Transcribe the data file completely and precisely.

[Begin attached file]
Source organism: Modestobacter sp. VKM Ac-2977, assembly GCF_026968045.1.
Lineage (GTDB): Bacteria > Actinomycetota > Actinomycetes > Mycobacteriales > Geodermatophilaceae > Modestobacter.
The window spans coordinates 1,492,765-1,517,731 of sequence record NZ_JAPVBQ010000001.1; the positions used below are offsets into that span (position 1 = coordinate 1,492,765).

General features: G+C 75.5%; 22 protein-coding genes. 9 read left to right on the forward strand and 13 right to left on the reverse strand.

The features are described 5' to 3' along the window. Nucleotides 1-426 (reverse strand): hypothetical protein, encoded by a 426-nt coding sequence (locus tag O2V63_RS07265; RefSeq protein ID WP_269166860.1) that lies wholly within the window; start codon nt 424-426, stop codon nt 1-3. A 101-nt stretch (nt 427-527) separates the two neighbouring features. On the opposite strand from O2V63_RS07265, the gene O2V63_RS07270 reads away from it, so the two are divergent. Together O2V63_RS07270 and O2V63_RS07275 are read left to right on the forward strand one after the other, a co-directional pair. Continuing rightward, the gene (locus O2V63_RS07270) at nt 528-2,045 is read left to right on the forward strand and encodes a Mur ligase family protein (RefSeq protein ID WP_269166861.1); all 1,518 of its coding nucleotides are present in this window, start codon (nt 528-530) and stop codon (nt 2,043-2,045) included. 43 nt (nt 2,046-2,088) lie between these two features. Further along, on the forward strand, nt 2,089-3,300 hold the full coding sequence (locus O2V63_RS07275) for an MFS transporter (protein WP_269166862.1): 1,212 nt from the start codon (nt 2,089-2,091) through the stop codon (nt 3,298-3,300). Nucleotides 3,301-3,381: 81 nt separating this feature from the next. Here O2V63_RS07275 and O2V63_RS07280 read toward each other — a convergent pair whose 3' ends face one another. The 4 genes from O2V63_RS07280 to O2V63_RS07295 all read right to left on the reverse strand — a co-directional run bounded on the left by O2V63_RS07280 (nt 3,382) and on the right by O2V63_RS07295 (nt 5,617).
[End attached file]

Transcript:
Source organism: Modestobacter sp. VKM Ac-2977, assembly GCF_026968045.1.
Lineage (GTDB): Bacteria > Actinomycetota > Actinomycetes > Mycobacteriales > Geodermatophilaceae > Modestobacter.
The window spans coordinates 1,492,765-1,517,731 of sequence record NZ_JAPVBQ010000001.1; the positions used below are offsets into that span (position 1 = coordinate 1,492,765).

General features: G+C 75.5%; 22 protein-coding genes. 9 read left to right on the forward strand and 13 right to left on the reverse strand.

The features are described 5' to 3' along the window. Nucleotides 1-426 (reverse strand): hypothetical protein, encoded by a 426-nt coding sequence (locus tag O2V63_RS07265; RefSeq protein ID WP_269166860.1) that lies wholly within the window; start codon nt 424-426, stop codon nt 1-3. A 101-nt stretch (nt 427-527) separates the two neighbouring features. On the opposite strand from O2V63_RS07265, the gene O2V63_RS07270 reads away from it, so the two are divergent. Together O2V63_RS07270 and O2V63_RS07275 are read left to right on the forward strand one after the other, a co-directional pair. Continuing rightward, the gene (locus O2V63_RS07270) at nt 528-2,045 is read left to right on the forward strand and encodes a Mur ligase family protein (RefSeq protein ID WP_269166861.1); all 1,518 of its coding nucleotides are present in this window, start codon (nt 528-530) and stop codon (nt 2,043-2,045) included. 43 nt (nt 2,046-2,088) lie between these two features. Further along, on the forward strand, nt 2,089-3,300 hold the full coding sequence (locus O2V63_RS07275) for an MFS transporter (protein WP_269166862.1): 1,212 nt from the start codon (nt 2,089-2,091) through the stop codon (nt 3,298-3,300). Nucleotides 3,301-3,381: 81 nt separating this feature from the next. Here O2V63_RS07275 and O2V63_RS07280 read toward each other — a convergent pair whose 3' ends face one another. The 4 genes from O2V63_RS07280 to O2V63_RS07295 all read right to left on the reverse strand — a co-directional run bounded on the left by O2V63_RS07280 (nt 3,382) and on the right by O2V63_RS07295 (nt 5,617).